The touch panel interface also features an LED bar, giving a visual representation of the microphone and headphone levels being displayed or adjusted. Green represents the microphone level; orange represents the headphone level, and a mix of green & orange represents the monitor mix blend level.
To adjust the monitor mix blend level, press and hold Monitor Toggle for 2 seconds. From here you can swipe left to hear more mic audio (green) or swipe right to hear more playback audio (orange). Press and hold the Monitor Toggle to return to separate microphone and headphone volume controls. This audio mix can be heard via the 3.5mm output jack located on the back of the mic.
At the back of the mic, you can also find the passive XLR output that can be used to connect the Shure mic to XLR mixers and interfaces (note: XLR audio is not affected by software settings). The Micro-B USB output is also located here, which is used to connect your computer to the MV7, using the included USB-A and USB-C cable.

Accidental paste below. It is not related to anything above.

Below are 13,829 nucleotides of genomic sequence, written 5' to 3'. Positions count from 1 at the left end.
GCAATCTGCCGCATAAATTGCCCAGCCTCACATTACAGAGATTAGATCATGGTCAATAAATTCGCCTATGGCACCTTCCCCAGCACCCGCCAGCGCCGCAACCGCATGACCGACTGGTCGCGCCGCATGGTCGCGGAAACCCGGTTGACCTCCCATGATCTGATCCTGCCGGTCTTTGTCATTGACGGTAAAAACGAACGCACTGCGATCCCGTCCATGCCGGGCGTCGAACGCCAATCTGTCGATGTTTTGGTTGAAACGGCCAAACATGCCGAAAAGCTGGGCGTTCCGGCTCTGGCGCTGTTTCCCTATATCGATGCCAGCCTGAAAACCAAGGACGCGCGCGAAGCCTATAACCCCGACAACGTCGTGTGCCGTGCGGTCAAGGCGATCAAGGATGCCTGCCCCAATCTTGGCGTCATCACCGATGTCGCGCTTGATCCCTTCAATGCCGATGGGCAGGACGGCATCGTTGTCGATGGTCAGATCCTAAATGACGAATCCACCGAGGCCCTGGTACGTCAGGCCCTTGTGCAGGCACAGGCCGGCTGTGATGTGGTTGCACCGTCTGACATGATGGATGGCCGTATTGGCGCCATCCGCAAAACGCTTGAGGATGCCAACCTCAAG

Holding everything together is an attractive and durable all-metal designed housing, available in black or silver. This housing features an adjustable yoke that can be mounted onto a variety of microphone stands for flexible placement options as it has the standard 5/8-27 thread mount.
Shure also provides you with a windscreen, giving the MV7 maximum protection from plosives while creating a warmer, more intimate sound for speech applications, like podcasting and gaming.
Tech specs on this mic include a frequency response of 20 Hz - 20,000 Hz and a sample rate of 44.1 - 48kHz/16 - 24 bit. The operating system requirements are Windows 10 (64bit), Macintosh MacOS 10.13 to 10.15 (64bit), iOS 12 and higher on iPhone or iPod Touch 6th gen and up, and Android Oreo 8.0 and higher w/ USB Host Power Requirement of ≥100 mA & USB Audio Class 1.1 support and higher.